How to beat the winter blues

As if seasonal depression isn’t already enough to deal with, we are now in the midst of a global pandemic that directly affects our ability to connect with others.

Charlotte Dross

It happens every year. Yet every year it takes us by surprise. 

No, it’s not the sudden time-shift, the spoiled pumpkins on doorsteps or the inevitable onslaught of Christmas music on Nov. 1. It’s the unspoken gloom that accompanies the winter months: seasonal affective disorder, also known as SAD.

When the dark days of winter finally descend, and we are thrust into an abyss of final exams and long nights, it can feel like the moments from November to March slowly muddle. But you’re not alone in that feeling. Roughly 10 million Americans say they experience this mood change, according to Psychology Today.

SAD is a form of depression directly linked to the onset of colder weather and the limited hours of daylight as a result of daylight savings. Melatonin levels increase and serotonin levels lower, causing an onslaught of issues such low energy and sleeping problems.

As if seasonal depression isn’t already enough to deal with, we are now in the midst of a global pandemic that directly affects our ability to connect with others. And even when we are around other people, the six feet of distance and masks required at all times limits the degree of interaction that people can have.

So, the question remains, how can we combat this seemingly inevitable spell of seasonal sadness that affects so many each year? Believe it or not, there are countless different remedies for curing this case of the “winter blues.”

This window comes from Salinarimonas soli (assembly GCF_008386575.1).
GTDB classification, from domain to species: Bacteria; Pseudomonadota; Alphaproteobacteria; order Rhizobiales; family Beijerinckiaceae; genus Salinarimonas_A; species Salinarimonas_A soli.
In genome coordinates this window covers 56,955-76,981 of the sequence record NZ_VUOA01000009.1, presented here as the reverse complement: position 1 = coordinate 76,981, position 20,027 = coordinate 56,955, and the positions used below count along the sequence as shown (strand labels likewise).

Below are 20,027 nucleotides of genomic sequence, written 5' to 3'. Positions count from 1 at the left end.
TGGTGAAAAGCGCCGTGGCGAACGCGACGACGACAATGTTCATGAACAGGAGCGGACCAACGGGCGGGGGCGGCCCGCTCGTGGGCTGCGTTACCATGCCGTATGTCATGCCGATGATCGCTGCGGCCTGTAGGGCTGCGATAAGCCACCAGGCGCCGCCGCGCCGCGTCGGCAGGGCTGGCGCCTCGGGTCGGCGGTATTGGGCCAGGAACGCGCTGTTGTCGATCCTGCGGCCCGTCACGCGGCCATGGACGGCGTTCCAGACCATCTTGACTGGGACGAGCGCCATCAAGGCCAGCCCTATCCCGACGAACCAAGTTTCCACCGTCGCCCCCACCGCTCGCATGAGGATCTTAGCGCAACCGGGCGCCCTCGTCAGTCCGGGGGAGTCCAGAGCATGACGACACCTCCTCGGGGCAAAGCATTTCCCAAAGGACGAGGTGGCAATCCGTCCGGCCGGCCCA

One of the best remedies is to simply go outside and soak up some sun. Whether it’s enjoying a morning cup of coffee on your porch or going for a walk on the Woods Creek trail, allotting even 10 minutes to time spent outdoors can make all the difference in boosting your mood.

And even better, spend some time outside with friends. Pack lunch and do a socially distanced picnic at the Outing Club Gazebo. Go hiking on a nearby trail. Grab a classmate and do work on the Colonnade. The options for getting outdoors are endless when we are situated in the scenic Shenandoah Valley.

Sure, you might have to bundle up in a coat and gloves or pack massive blankets, but it’s worth it to preserve your mental health. 

Staying active is another way to beat the spell of sadness. Exercise is proven to relieve stress, help you sleep better and boost your overall mood. 

If you’re wanting to escape the cold, check out the newly renovated fitness center—equipped with all the cardio and weight machines you could ever imagine. Or, if you’re willing to brave the cold, bundle up in your hat and gloves and go for a run on the Chessie Trail.

The lighting within your living space plays a big role in affecting your mood as well. Part of the reason that SAD occurs in the first place is because during the winter, it gets darker earlier in the day. Adding an extra lamp or set of LED lights to your room can dramatically improve your spirits.

As simple as it might sound, dressing in cozy clothes during these winter months induces happiness too. Research shows that dressing in comfortable clothes can be a mood booster. 

Students wearing comfy clothes also correlates with them receiving higher test scores. So don’t hesitate to wear your big sweatshirt and sweatpants the day of your exam—it could actually help you do better.

Lastly, socializing with friends and family ensures that your spirits will be lifted. The cold weather can definitely be a deterrent for getting out of the house. Organize fun indoor activities with friends instead. Treat yourselves to a meal out on the weekend or stay in and have a movie night.

Even facetiming or calling someone has a positive effect on your mood. Staying connected to others during this time of social distancing is so vital for our mental health. 

Whether it’s planning a fun night with friends or simply texting someone to say hello, don’t underestimate the power of human connection.